Therefore replacement on schedule means replacing parts that might not need replacing yet so it can be more expensive than inspections, but inspections take more time, but allow parts to be used more efficiently as they can be replaced when they need to be replaced.
It can also mean faults where something is getting excessively worn because there is a problem can be detected and corrected.
Replacement on a schedule is great for war... fuel it arm it and fly it.
Inspections means check it and then fuel it and arm it and fly it.
Yes most airframes can have service extended.
So for instance there were amazing claims of airframe hours for the F-35... 6K or 8K flight hours, but in practise they were getting 2K because of problems.... the flight costs didn't jump at all at that revelation and they should have quadrupled...
Equally if airframe life counts then life extensions should make the operational flight costs become cheaper... does that happen retroactively?
A plane that cost 8K dollars per hour to maintain gets a 2K hour airframe life extension... does that mean it only cost 6K dollars per hour previously?
Or does it mean for the extra 2K hours the price double drops because spread over an extra 2K hours the hourly rate goes even lower so it becomes 4K per hour to operate...
Sometimes with deep inspections, and sometimes with some parts replacements.
Which is going to be different for each individual aircraft... what happens if one pilot pulls 12g in an emergency during a flight... will that aircraft have the same cost per flight hour...
I wonder how many Tejas a mig 35 can take on and defeat. ... and considering the Tejas engines are from GE, the MIG is proabably cheaper.
A better question would be with American engines and needing US dollars to buy parts and support will the Tejas be any cheaper to operate than a MiG-35?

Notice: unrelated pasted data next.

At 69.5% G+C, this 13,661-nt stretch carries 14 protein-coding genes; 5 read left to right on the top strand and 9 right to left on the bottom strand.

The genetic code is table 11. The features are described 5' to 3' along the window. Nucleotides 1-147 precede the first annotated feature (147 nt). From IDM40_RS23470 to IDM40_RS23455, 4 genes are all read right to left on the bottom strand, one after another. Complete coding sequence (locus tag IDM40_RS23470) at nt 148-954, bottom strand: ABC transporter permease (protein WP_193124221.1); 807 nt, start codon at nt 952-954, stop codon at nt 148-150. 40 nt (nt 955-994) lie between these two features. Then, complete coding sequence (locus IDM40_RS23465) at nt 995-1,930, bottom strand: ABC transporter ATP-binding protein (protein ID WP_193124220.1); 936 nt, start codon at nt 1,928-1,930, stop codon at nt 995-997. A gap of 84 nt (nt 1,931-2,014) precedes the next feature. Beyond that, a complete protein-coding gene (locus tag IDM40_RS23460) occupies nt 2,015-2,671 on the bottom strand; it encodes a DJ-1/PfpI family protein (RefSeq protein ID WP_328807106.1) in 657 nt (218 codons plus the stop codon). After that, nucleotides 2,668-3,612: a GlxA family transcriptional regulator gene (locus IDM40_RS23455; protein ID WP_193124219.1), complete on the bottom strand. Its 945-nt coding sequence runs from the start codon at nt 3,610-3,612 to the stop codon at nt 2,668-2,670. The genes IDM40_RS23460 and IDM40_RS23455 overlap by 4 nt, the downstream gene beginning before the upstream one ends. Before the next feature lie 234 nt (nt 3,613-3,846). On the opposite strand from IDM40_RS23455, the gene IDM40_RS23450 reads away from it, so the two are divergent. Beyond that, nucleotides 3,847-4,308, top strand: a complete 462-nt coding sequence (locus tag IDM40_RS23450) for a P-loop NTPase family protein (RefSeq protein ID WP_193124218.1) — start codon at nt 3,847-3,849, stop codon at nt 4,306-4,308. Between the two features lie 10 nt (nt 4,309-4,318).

Quick question, which variants of the MIG-29 have FBW?
All the new models of course (29M, 29KR, 35).
For all the hype about FBW the amusing thing is that high offboresight AAMs and helmet mounted sights turned out to be more important during tests in Germany in the 1990s... the old MiG-29B model beat all the western fighters including the super dooper F-16 with its FBW system.
But in general I don't agree a much more expensive fighter is "cheaper" because it needs less overhauling.
A general rule of thumb for most fighters is that the purchase price is normally similar to the life cost of the fighter... so 120 million for an F-35 will probably cost another 120m over its lifespan in operational costs... I suspect the cost of the Rafale for India was because they built a lot of its life span costs into the purchase price.
That is the logical strategy when your pieces are cheap compared to doing complex testing of the plane, with modern systems that is not the case anymore, but that defeats the purpose of having a cheap plane.
One of the improvements of the SMT upgrade was computerising of the systems so internal diagnostics and internal sensors could be used to detect problems early before they led to catastrophic failures. It made problem solving and repair simpler and easier and cheaper using smarter components.
You can have a simple computer that does all the things you need it to do without needing some bleeding edge money pit... I have a cheap $70 dollar tablet with USB ports and WiFi to watch movies in bed at night if I want.
A 17 cm screen 30cm from my face is effectively a 3m screen on the other side of my room... but cheaper to buy and uses less power.